Inflation, Deflation, and the Politics of Language

Inflation, Deflation, and the Politics of Language

(I wrote this in September 2009, at the height of the Great Financial Crisis. With all the renewed interest in inflation, I figured it's good to repost.)

"Has it ever occurred to you, Winston, that by the year 2050, at the very latest, not a single human being will be alive who could understand such a conversation as we are having now?...The whole climate of thought will be different. In fact, there will be no thought, as we understand it now. Orthodoxy means not thinking--not needing to think. Orthodoxy is unconsciousness."

In 1984, George Orwell introduced "Newspeak", a language being gradually adopted by citizens of a fictional country called Oceania. As Orwell notes, the intention was that once Newspeak had been fully adopted, 'a heretical thought should be literally unthinkable, at least so far as thought is dependent on words. This was done through the invention of new words and, more importantly, by "eliminating undesirable words and by stripping such words as remained of unorthodox meanings."

Words, of course, don't change their meaning by coincidence. As Orwell points out in his 1946 essay Politics and the English Language, the "decline of a language must ultimately have a political and economic cause". Of course, if we think foolish thoughts, our language would become full of foolish words, but the effect becomes a cause and the new language encourages more foolish thoughts. But what exactly does it mean that the decline of language has political and economic causes? Well, since the civilized world happens to be in the middle of a severe ideological crisis, we can use a contemporary example to show how this process works.

Let's look at the word Inflation. According to the Oxford English Dictionary, Inflation was first used in the context of economics in 1838 by one D.D. Bernard spoke about the "inflation of the currency".  In 1864, it was used by Noah Webster — author of Webster's English Dictionary — to describe "Undue expansion or increase, from over-issue [of currency]". In 1949, The Times newspaper wrote that "Inflation is used to describe the situation in any country where there is an excess of currency and credit in relation to the work to be done".

As you can see, the word was originally used to describe an increase in the supply of money. Such an increase often results in a general increase in prices. However, one is the possible cause of the other, and the two are definitely not one and the same.

Today, the Oxford English Dictionary, defines inflation, in the context of economics, as follows:

"Great or undue expansion or enlargement; increase beyond proper limits; esp. of prices, the issue of paper money, etc. spec. An undue increase in the quantity of money in relation to the goods available for purchase; (in lay use) an inordinate rise in prices."

While the dictionary sticks to the original definition of inflation as an undue increase in the quantity of money, it also notes that, "in lay use," it now means 'an inordinate rise in price'.

And so, inflation is no longer seen as an increase in the amount of money that might lead to an increase in the general price of goods; it is simply seen as an increase in the general price of goods. But, if inflation is an increase in the general price of goods, what causes this increase? It seems that nobody knows anymore. In the past, there was a word to describe the cause for it; today, we only have a word to describe the result.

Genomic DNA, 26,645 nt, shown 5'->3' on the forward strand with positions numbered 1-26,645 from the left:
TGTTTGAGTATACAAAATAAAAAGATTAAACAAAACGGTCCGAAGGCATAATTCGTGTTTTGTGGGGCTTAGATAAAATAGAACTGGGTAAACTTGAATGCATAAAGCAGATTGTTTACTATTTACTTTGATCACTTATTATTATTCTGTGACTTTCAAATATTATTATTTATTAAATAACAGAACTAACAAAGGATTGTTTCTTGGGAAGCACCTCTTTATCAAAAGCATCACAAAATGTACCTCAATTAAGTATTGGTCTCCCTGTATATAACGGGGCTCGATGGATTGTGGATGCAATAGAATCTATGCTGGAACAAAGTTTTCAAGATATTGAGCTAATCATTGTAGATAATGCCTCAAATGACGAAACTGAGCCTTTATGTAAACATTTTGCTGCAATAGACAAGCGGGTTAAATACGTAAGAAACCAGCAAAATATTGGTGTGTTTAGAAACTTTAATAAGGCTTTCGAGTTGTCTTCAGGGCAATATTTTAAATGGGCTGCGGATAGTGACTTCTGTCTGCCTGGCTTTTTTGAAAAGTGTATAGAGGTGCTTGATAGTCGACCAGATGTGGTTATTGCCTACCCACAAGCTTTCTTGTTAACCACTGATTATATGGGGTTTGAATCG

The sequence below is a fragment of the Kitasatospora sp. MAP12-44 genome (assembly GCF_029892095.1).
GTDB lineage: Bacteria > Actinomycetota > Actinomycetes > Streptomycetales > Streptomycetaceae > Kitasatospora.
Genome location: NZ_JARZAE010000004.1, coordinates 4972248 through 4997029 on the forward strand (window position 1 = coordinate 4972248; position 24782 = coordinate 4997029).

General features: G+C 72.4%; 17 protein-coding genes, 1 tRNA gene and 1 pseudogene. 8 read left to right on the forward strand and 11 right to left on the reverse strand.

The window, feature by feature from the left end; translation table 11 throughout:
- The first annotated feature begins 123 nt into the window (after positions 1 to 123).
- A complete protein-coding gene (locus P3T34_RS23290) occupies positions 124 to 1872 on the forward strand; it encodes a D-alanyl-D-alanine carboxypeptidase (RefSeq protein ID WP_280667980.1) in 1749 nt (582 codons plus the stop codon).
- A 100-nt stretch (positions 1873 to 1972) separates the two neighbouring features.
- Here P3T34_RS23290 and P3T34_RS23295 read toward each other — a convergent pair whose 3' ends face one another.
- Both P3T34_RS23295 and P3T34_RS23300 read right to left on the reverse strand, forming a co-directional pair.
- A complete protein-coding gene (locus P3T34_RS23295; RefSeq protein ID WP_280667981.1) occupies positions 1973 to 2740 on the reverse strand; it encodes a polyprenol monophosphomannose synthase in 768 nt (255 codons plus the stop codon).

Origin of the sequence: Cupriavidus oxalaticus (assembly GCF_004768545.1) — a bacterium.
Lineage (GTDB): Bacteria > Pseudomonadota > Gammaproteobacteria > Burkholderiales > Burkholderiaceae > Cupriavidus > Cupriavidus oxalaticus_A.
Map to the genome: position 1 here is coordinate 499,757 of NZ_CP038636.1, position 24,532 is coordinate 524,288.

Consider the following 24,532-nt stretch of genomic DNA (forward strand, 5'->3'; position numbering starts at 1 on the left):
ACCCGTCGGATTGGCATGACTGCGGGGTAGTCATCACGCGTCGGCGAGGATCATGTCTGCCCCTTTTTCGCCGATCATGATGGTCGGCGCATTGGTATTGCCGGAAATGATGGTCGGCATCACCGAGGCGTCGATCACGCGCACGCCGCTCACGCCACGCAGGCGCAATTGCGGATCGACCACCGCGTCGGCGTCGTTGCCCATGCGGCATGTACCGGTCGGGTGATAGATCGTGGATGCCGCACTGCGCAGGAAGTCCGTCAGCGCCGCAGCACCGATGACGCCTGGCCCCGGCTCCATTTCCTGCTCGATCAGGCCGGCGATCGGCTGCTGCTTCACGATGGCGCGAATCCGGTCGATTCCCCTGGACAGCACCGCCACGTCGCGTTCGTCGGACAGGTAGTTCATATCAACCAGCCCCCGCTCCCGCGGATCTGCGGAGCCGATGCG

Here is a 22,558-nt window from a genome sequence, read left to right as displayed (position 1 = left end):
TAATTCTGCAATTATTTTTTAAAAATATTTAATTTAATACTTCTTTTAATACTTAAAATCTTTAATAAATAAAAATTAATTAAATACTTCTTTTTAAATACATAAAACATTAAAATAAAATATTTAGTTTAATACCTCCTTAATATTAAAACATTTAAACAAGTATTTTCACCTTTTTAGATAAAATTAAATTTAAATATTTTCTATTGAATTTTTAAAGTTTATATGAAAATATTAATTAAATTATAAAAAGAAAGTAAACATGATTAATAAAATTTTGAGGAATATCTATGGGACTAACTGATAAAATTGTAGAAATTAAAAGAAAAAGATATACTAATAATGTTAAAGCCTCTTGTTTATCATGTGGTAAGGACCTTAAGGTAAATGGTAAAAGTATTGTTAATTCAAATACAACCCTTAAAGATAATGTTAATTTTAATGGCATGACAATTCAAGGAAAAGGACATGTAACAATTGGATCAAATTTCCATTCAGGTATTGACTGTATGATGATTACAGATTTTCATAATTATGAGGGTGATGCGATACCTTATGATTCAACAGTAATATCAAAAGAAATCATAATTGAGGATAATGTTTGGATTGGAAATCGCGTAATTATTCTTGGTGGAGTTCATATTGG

This confusion of cause and effect may have originated with the general public, but today, it is common in all major economic publications. Most contemporary economists use the word inflation to describe a general increase in the price of goods. Only a small group — mostly Libertarian or so-called Austrian economists — still use the word in its original meaning.

As Orwell pointed out, the decline of a language, a deflation of meaning, has "political and economic causes", which are in turn sustained and reinforced by the continued decline of language. The word inflation is a case in point. The amount of money in the economy is controlled by the Government and the Federal Reserve and its member (in the US). The government uses inflation as a hidden tax in order to finance political giveaways and military adventures.

It is always easier to create new money instead of trying to raise taxes directly. Either way, the public pays for it. When the government creates new money, the value of the public's savings is diminished, and they usually need to spend more of it in order to purchase the same amount of goods. Prices go up. If we differentiate between inflation and rising prices, it reminds us that government is the cause and that rising prices are the effect.

If we use the word inflation to describe rising prices we forget about the cause. By doing so, we treat rising prices as a God-given curse, and sometimes even turn to politicians to protect us against it. When that happens, the politicians usually blame the rise in prices on "greedy businessmen and irresponsible consumers" and increase the supply of money even more, which means additional price hikes and less value for your money.

Keep this in mind next time you hear a politician speak about inflation. Mixing causes and effects is a bad habit. The good news is that this process is reversible, but only if one is willing to take the necessary trouble. And so, says Orwell, "If one gets rid of these habits one can think more clearly, and to think clearly is a necessary first step toward political regeneration".